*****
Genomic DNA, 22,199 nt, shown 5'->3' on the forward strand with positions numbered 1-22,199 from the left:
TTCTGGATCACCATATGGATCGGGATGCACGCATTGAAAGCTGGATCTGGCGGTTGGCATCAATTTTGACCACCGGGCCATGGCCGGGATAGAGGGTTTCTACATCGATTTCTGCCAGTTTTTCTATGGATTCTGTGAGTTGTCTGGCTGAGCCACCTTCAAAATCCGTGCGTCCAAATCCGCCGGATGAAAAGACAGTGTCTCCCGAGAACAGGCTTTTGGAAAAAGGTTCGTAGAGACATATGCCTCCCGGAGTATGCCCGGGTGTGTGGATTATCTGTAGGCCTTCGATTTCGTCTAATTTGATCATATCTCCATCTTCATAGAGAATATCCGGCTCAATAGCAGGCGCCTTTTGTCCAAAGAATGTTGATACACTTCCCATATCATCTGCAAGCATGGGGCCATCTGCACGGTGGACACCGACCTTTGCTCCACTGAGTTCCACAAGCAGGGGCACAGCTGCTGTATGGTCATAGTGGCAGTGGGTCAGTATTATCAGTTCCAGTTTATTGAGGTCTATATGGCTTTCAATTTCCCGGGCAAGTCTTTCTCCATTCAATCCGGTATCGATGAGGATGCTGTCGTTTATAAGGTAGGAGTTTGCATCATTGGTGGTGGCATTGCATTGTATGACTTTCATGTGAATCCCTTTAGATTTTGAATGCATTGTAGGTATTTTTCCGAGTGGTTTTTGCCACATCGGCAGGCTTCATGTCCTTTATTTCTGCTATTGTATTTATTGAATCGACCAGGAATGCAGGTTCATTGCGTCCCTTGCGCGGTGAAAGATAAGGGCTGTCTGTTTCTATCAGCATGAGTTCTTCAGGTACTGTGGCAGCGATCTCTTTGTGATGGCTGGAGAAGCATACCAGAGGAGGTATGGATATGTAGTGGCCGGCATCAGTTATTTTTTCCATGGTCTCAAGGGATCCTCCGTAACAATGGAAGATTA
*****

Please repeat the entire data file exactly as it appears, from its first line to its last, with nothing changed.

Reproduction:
Genomic DNA, 22,199 nt, shown 5'->3' on the forward strand with positions numbered 1-22,199 from the left:
TTCTGGATCACCATATGGATCGGGATGCACGCATTGAAAGCTGGATCTGGCGGTTGGCATCAATTTTGACCACCGGGCCATGGCCGGGATAGAGGGTTTCTACATCGATTTCTGCCAGTTTTTCTATGGATTCTGTGAGTTGTCTGGCTGAGCCACCTTCAAAATCCGTGCGTCCAAATCCGCCGGATGAAAAGACAGTGTCTCCCGAGAACAGGCTTTTGGAAAAAGGTTCGTAGAGACATATGCCTCCCGGAGTATGCCCGGGTGTGTGGATTATCTGTAGGCCTTCGATTTCGTCTAATTTGATCATATCTCCATCTTCATAGAGAATATCCGGCTCAATAGCAGGCGCCTTTTGTCCAAAGAATGTTGATACACTTCCCATATCATCTGCAAGCATGGGGCCATCTGCACGGTGGACACCGACCTTTGCTCCACTGAGTTCCACAAGCAGGGGCACAGCTGCTGTATGGTCATAGTGGCAGTGGGTCAGTATTATCAGTTCCAGTTTATTGAGGTCTATATGGCTTTCAATTTCCCGGGCAAGTCTTTCTCCATTCAATCCGGTATCGATGAGGATGCTGTCGTTTATAAGGTAGGAGTTTGCATCATTGGTGGTGGCATTGCATTGTATGACTTTCATGTGAATCCCTTTAGATTTTGAATGCATTGTAGGTATTTTTCCGAGTGGTTTTTGCCACATCGGCAGGCTTCATGTCCTTTATTTCTGCTATTGTATTTATTGAATCGACCAGGAATGCAGGTTCATTGCGTCCCTTGCGCGGTGAAAGATAAGGGCTGTCTGTTTCTATCAGCATGAGTTCTTCAGGTACTGTGGCAGCGATCTCTTTGTGATGGCTGGAGAAGCATACCAGAGGAGGTATGGATATGTAGTGGCCGGCATCAGTTATTTTTTCCATGGTCTCAAGGGATCCTCCGTAACAATGGAAGATTA